The 200-day moving average of prices is probably the most widely-watched indicator in the market.
Like many popular indicators, there’s nothing special about it other than the fact that it’s so widely-watched. Its popularity gives it something of a self-fulfilling prophecy effect.
Still, the beauty of the indicator is its simplicity. It creates an agreed upon line in the sand. If a stock’s price is above the average, most investors get bullish. If it’s below, the market gets bearish.
It’s a layman investor’s question and a layman-style answer.
I go a bit deeper…
In my effort to judge the market’s underlying strength, I’m most interested in how many stocks are currently trading above their 200-day moving average. If a large portion of stocks are above that average, it proves the market’s underlying strength. When the percentage of stocks over their 200-day moving average falters, I pay closer attention because that is often a warnrning of underlying weakness.
Yesterday I talked about the stock/bond ratio indicator, which is currently signaling potential weakness ahead. With this in mind, I’m looking for confirmation in other market indicators.
Here’s a weekly chart of the S&P 500, along with an indicator showing the percentage of stocks currently trading above their 200-day moving averages.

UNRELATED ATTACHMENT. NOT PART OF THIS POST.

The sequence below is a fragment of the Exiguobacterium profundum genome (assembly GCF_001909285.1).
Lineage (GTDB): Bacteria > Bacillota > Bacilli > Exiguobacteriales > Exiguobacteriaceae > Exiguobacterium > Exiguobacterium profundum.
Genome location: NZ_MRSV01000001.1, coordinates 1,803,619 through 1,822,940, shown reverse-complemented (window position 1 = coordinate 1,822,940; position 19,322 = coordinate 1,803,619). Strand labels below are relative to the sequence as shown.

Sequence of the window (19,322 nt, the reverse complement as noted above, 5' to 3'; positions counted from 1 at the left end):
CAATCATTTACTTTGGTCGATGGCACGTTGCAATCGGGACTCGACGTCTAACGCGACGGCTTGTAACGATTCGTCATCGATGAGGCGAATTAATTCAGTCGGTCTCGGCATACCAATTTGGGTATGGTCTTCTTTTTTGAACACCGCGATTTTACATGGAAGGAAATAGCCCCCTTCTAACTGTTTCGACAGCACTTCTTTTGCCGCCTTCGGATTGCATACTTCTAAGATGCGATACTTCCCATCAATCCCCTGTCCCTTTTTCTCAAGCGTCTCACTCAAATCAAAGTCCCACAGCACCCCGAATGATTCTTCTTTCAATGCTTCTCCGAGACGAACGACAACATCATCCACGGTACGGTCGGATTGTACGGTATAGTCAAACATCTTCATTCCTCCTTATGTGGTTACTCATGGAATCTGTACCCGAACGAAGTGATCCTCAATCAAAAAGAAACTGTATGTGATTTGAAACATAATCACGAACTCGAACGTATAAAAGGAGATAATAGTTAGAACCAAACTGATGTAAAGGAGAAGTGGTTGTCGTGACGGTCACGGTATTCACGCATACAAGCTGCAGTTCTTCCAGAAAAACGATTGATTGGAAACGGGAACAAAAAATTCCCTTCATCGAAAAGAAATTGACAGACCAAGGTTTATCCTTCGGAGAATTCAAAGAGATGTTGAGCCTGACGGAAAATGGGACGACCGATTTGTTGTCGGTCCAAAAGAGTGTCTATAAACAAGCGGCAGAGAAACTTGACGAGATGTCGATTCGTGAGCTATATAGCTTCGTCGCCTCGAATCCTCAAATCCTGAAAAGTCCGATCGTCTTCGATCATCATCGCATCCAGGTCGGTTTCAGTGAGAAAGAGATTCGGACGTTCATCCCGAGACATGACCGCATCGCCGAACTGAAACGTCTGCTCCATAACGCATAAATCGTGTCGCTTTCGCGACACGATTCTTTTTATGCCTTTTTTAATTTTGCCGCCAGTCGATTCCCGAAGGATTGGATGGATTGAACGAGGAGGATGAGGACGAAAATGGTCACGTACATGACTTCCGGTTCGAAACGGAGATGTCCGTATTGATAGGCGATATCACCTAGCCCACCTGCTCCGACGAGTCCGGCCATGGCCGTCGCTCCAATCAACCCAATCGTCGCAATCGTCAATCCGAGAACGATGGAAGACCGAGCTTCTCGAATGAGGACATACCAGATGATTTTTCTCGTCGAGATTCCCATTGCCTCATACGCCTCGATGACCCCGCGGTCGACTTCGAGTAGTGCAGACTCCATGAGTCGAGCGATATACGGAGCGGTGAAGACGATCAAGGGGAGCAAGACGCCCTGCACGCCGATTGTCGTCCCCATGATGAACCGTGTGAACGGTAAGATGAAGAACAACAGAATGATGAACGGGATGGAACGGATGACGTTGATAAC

As you can see, 85.6% of the stocks in the S&P 500 are now trading over this line in the sand. This is a bullish sign, for now.
What’s more, the indicator is trending upward – making higher highs and higher lows – as the stock market itself makes higher highs and higher lows. This is confirmation of the market’s underlying strength.
That said, the 200-day moving average is a slow warnrning system. Stocks could stumble a meaningful distance before crossing below their averages. Now is the time to be vigilant… we must watch this indicators for signs of weakness.
I’ve drawn a dashed line, through the 200-day moving average indicator, at the 75% level. When fewer than 75% of stocks are above their 200-day moving average, I’ll be concernrned about fundamental weakness in the broad market.
As I said yesterday, we’re at an important turnrning point. We can’t get jumpy and pull the trigger too early, but we certainly can’t be complacent here either. We should have a clearer picture within a week or so.